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Humanitarian Assistance Webcast: New Warfare Technologies, New Protection Challenges

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Date/Time:
April 24, 2014 - 10:00am - 11:00am
Location:
Cambridge, United States
Website:

Click here to view a recording of this webcast.


Description:

Recent scientific and technological advances have given rise to unprecedented means and methods of warfare. Some of these new technologies — such as observation and combat drones — are already in use, while others — for example, nanotechnologies, combat robots, and laser weapons — are still in experimental stages.

These developments have, and will continue to, profoundly change the ways that modern actors engage in armed conflict. On the one hand, these technologies can not only limit civilian losses but also can spare the lives of combatants. On the other hand, certain features of these new technologies raise unprecedented issues that make the legality of an attack more difficult to ascertain and the attribution of responsibility more complex.

This Humanitarian Action Webcast, produced in partnership with the International Review of the Red Cross, will explore contemporary technological developments and will discuss the resulting challenges that emerge for humanitarian protection. Specifically, this webcast will examine the following questions:

  • To what extent have new technologies changed the way that modern actors think about conduct during armed conflict?
  • What are the legal challenges and considerations that access to advanced technologies bring forth?
  • How can and should humanitarian agencies harness new technology?
  • How do new technologies influence traditional views and operational strategies for humanitarian intervention and humanitarian assistance?

Expert Commentators

  • Mr. Claude Bruderlein, Strategic Advisor, International Committee of the Red Cross
  • Ms. Bonnie Docherty, Senior Researcher in the Arms Division at Human Rights Watch, instructor at the International Human Rights Clinic at Harvard Law School
  • Professor Brian Rappert; Sociology, Philosophy & Anthropology Department; University of Exeter
  • Professor Noel Sharkey, Emeritus Professor of Artificial Intelligence and Robotics and Professor of Public Engagement, University of Sheffield; Chairman of the International Committee for Robot Arms Control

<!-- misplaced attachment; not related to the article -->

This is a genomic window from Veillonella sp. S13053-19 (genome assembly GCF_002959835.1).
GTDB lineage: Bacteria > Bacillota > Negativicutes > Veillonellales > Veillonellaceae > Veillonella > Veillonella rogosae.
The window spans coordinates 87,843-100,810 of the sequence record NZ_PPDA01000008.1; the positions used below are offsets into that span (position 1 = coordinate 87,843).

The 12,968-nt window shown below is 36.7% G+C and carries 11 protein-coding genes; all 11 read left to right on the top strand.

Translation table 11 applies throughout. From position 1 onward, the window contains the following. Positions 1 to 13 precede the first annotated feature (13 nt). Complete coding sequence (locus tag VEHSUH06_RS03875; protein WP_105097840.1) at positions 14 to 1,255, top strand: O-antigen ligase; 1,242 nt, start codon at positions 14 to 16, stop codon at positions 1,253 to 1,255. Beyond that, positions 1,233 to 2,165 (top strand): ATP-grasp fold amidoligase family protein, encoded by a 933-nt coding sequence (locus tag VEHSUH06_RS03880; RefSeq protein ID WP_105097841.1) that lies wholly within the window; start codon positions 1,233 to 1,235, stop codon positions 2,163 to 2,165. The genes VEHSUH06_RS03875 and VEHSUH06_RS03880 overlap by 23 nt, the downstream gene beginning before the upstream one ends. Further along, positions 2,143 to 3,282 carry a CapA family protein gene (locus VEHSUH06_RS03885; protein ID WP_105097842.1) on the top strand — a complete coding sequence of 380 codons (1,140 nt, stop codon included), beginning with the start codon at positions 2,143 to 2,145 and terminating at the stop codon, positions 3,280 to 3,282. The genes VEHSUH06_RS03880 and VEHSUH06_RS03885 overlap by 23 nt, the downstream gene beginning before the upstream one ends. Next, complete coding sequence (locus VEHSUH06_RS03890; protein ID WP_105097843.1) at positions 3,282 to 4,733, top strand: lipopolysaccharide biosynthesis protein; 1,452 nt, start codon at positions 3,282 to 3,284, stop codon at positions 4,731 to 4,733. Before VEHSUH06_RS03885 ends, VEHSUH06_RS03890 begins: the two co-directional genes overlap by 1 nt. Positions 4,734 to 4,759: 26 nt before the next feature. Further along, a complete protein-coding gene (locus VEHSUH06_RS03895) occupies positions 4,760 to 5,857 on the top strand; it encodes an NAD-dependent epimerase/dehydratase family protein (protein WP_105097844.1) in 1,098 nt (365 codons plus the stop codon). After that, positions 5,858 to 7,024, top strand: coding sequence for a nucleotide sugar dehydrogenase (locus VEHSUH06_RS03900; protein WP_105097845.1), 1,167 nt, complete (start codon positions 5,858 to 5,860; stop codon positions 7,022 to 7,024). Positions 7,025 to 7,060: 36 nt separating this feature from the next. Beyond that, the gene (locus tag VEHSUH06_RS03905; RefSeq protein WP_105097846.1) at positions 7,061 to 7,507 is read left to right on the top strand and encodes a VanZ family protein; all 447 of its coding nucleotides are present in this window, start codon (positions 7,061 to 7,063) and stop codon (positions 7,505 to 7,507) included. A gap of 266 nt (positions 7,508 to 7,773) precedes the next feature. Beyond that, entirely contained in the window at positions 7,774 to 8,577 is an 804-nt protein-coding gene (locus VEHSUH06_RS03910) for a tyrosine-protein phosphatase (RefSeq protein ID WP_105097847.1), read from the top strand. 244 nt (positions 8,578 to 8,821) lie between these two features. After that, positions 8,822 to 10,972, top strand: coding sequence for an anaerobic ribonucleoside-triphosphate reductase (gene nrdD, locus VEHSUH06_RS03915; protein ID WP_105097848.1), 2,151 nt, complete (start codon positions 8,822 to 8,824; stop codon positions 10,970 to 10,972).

• Professor Michael Lewis, Ohio Northern University, Claude W. Pettit College of Law
  • Dr. Peter Singer, Director of the Center for 21st Century Security and Intelligence and a Senior Fellow in the Foreign Policy Program, Brookings (providing introductory comments)

Yemen in Transition

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Date/Time:
March 20, 2014 - 10:00am - 11:00am
Location:
Cambridge, United States
Website:

Click here to view a recording of this event.


Description:

Presented in partnership with Médecins Sans Frontières

Despite the Yemeni Government’s commitment to the 2014 Yemen Humanitarian Response Plan and ongoing efforts toward a sustainable political transition, the country’s humanitarian situation remains dire. As Yemen struggles to sustain a series of ceasefires, strengthen its central authority, and provide humanitarian assistance to its population, violence between Yemen’s armed forces and various armed groups threatens to destabilize an already fragile transition.

According to Mr. Ismail Ould Cheick Ahmed, UN Resident and Humanitarian Coordinator, “the scale of current needs makes Yemen one of the largest humanitarian emergencies globally. In 2014, more than half of Yemen’s population will need some form of humanitarian assistance.” Over recent weeks, violence has escalated with reports of indiscriminate and disproportionate attacks by Yemen’s armed forces. As of 26 February, the Government of Yemen had not yet granted access to humanitarian agencies, and increasing insecurity makes delivery of humanitarian assistance precarious. Anticipating the potential impact of the escalated violence on the political transition, the UN Security Council announced a resolution on 27 February establishing sanctions on those obstructing or undermining the transition process.

 

In light of this rapidly evolving context, the Humanitarian Assistance Webcast will explore the following questions:

  • What strategies and legal mechanisms can be implemented in order to minimize disproportionate and indiscriminate attacks and promote accountability for violations of international law resulting from such attacks?
  • What are the possible avenues to explore for humanitarian agencies if access continues to be restricted by the Government of Yemen?
  • What are the implications of a sanctions-based approach to maintaining the progress of a political transition process?

Expert Commentators:

Resources


World Disaster Report 2013 Launch Live Web Seminar

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Date/Time:
October 17, 2013 - 9:30am - 11:00am
Location:
Cambridge, MA, United States
Website:

Click here to view a recording of this event.


Description:

The World Disaster Report (WDR) 2013 examines the profound impact of technological innovations on humanitarian action, how humanitarians employ technology in new and creative ways, and what risks and opportunities may emerge as a result of technological innovations. The responsible use of technology offers concrete way